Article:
Lighting design for electrical installers

When offering your services as an electrical installer for your customer, you want to be able to offer that extra little bit of a service that separates you from your rivals. Often, some of the jobs you carry out will be fairly straightforward from a certain point of view.

If your potential customer is looking at something a little more complex, such as having rooms knocked through or a loft conversion, or maybe an extension, being able to help with the design of the part you will be installing can be a great tool.

One of the most challenging aspects to design is the lighting scheme. Placing sockets is relatively straightforward, for example where will you be sat, where will the equipment be located etc.

Lighting though is a different ball game. In comparison there are a whole host of things to think about when designing a lighting scheme for a room.

Different types of lighting

The first thing you need to understand is the different type of lighting that can be used around the home; they can be broken down into a few key categories:

  • Task Lighting
  • Accent Lighting
  • Ambient Lighting

Task lighting

As the name suggests this is lighting that aids in the carrying out of a task. Examples of this could be a reading lamps or the lights incorporated into cooker hoods.

Accent lighting

The intent of accent lighting is to provide a means of highlighting or drawing attention to a particular feature, such as fireplace or picture.

Ambient lighting

Think of this as the background lighting, generally this will be the light emitted by pendants, downlights, wall lights etc.

Lighting for different rooms

Different rooms will have different requirements for the most suitable lighting; a kitchen will have very different needs than a bedroom for instance. Different people will want to use their rooms in different ways from each other and this will also have a bearing on how lighting is installed.

Living Rooms

Probably the most challenging room to get right, the living room is one of the more flexible rooms in the house. Traditionally living rooms made use of one or two main sources of light, often pendants.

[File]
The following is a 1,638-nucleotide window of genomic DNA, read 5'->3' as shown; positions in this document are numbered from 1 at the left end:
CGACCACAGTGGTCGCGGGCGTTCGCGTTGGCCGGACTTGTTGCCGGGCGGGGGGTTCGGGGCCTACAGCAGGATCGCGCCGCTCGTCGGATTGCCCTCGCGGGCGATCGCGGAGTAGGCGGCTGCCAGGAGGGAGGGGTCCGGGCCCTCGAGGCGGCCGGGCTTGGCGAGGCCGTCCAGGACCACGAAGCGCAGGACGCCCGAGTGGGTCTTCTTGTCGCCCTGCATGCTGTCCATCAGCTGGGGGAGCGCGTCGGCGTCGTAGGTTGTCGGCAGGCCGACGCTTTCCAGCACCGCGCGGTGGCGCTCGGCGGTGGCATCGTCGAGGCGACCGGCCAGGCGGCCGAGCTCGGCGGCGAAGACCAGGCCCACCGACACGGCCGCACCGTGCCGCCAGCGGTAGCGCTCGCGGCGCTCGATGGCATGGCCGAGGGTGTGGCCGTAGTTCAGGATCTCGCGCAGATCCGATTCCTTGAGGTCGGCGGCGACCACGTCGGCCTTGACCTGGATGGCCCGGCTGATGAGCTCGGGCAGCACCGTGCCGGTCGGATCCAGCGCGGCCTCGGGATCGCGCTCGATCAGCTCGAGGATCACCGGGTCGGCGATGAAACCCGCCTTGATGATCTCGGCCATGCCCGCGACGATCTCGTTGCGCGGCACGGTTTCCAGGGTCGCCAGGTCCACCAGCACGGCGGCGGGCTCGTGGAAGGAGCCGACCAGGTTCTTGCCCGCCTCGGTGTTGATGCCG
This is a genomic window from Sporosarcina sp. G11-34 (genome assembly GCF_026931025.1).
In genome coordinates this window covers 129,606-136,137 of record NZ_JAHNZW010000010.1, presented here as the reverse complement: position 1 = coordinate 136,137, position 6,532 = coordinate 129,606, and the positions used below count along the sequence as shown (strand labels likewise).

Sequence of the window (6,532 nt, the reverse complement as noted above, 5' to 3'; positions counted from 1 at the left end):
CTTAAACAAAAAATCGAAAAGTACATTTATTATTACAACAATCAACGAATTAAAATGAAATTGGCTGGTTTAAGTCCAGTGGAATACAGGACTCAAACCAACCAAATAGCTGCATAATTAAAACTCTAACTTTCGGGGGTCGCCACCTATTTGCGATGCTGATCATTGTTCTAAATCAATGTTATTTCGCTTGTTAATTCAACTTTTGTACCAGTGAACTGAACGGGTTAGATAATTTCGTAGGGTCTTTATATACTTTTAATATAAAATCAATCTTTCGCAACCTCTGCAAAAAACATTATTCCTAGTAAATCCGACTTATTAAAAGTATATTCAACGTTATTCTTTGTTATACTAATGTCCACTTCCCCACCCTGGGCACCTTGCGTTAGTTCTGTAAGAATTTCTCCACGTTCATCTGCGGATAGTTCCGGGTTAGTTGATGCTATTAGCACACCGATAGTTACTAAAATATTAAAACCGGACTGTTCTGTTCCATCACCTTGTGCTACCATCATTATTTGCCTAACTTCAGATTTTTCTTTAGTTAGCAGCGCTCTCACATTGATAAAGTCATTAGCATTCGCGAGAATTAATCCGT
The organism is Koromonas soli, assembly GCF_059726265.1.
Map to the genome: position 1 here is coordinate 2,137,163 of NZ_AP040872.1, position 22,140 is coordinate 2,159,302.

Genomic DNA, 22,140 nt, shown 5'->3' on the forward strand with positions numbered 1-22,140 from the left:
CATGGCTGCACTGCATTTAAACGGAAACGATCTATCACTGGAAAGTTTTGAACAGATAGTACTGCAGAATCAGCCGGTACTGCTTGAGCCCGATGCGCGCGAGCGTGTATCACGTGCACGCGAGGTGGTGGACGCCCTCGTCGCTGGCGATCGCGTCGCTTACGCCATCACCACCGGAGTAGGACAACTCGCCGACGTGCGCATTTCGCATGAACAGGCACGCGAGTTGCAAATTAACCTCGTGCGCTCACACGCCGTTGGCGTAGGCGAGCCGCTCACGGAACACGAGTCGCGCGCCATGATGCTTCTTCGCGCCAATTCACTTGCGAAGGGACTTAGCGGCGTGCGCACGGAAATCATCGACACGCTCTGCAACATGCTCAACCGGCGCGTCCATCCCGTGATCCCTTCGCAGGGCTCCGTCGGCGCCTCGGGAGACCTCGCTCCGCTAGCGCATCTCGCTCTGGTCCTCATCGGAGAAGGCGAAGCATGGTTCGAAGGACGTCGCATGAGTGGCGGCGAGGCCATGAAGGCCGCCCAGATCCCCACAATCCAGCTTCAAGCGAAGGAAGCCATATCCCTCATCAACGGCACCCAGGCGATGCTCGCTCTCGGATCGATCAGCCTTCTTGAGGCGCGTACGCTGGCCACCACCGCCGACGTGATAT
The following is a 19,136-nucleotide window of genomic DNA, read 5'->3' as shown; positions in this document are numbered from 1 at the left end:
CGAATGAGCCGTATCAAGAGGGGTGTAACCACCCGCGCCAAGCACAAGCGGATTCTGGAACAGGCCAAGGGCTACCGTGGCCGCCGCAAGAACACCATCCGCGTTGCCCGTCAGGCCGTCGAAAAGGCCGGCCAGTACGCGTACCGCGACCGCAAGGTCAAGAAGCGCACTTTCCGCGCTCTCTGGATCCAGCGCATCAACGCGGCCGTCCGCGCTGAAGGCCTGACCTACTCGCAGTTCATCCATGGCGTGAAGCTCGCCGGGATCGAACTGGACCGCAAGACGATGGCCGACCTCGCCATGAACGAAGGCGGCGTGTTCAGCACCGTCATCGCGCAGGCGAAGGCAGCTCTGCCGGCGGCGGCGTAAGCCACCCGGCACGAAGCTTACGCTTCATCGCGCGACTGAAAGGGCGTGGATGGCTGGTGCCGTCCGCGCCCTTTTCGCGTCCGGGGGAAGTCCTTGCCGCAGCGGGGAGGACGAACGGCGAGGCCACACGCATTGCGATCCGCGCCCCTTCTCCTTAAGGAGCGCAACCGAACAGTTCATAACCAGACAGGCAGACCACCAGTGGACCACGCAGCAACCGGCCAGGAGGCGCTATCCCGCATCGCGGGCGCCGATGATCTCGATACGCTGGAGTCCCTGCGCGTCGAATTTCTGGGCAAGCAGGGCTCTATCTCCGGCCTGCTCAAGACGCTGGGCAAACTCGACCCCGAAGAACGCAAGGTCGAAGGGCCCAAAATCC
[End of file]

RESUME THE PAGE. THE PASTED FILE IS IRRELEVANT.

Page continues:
A trend that is becoming increasingly common with homeowners is the move away from direct lighting like this and towards subtler ‘cosy’ lighting, making use of multiple table and floor lamps, wall lamps and uplighters. There is still a space for more conventional lighting though, whether it’s for performing a task such as cleaning, or the light fitting itself providing a point of interest in the room, either through use of decorative lampshades, or the type of lamp itself such as a chandelier or vintage looking oversized filament lamp.

When discussing this with your customer make sure you take into consideration the placement of any extra sockets that may be required to allow them to place floor and table lamps where they require.


Similar to living rooms in many respects in that generally a warmer subtler light will be required, especially for reading prior to sleep, whereas a bright light will be most often used when performing tasks such as cleaning, or getting up in the morning.

The key thing to bedroom lighting is going to be the placement of the bed. Ideally either side of the bed, independently controlled lights should be installed. The easiest and most cost effective method is to use table lamps plugged into existing sockets.

A more difficult to install but more permanent and in some ways more flexible option, is to have wall mounted lamps either side of the head of the bed, with switches to control them both by the door to the bedroom and/or either side of the bed. This means that when you walk into the room you can turn the lights on, get in bed and then turn the lights off without having to get back up.


Lighting in the bathroom in the main tends to be functional; this is one of the reasons why downlights work so well. Placed evenly around the room they ensure a lack of shadows allowing you to use mirrors without shadows interfering.

There is still room to play with lighting design however. Soft up lighting can help give a relaxing atmosphere whilst taking a bath, and to really push the boat out so to speak, custom baths with built in lighting are also available if somewhat expensive.

Dining Rooms

In the same way a living room needs to make use of various types of lighting, a dining room benefits in the same way. Bright lighting focused over the dining table with the rest of the room in relative darkness can add an intimate air to a meal.

There are lots of specifically designed over table lights available, making use of multiple pendants or lamps in one fitting. Equally though, being able to light the whole room has value, especially when it comes to larger family gatherings where you may be offering a buffet.


Gardens open themselves up to a whole range of innovative lighting solutions, we’ve written about garden lighting in detail before so click the link for a detailed look at what is available.

Talk with your customer

With the lighting in any room, the key to getting it right is to talk to your customer about what they want and how they utilise their room.

If they are only considering a traditional lighting scheme, explain to them the different options that they have available and ask them to think about how they want to feel when using a room.

Do research, utilise sites like Pinterest to see what is currently popular in the world of design and show these suggestions to your customer.

It’s equally likely your customer will have also seen a particular design or style that they like, so having some idea of what is currently trending is a good idea.

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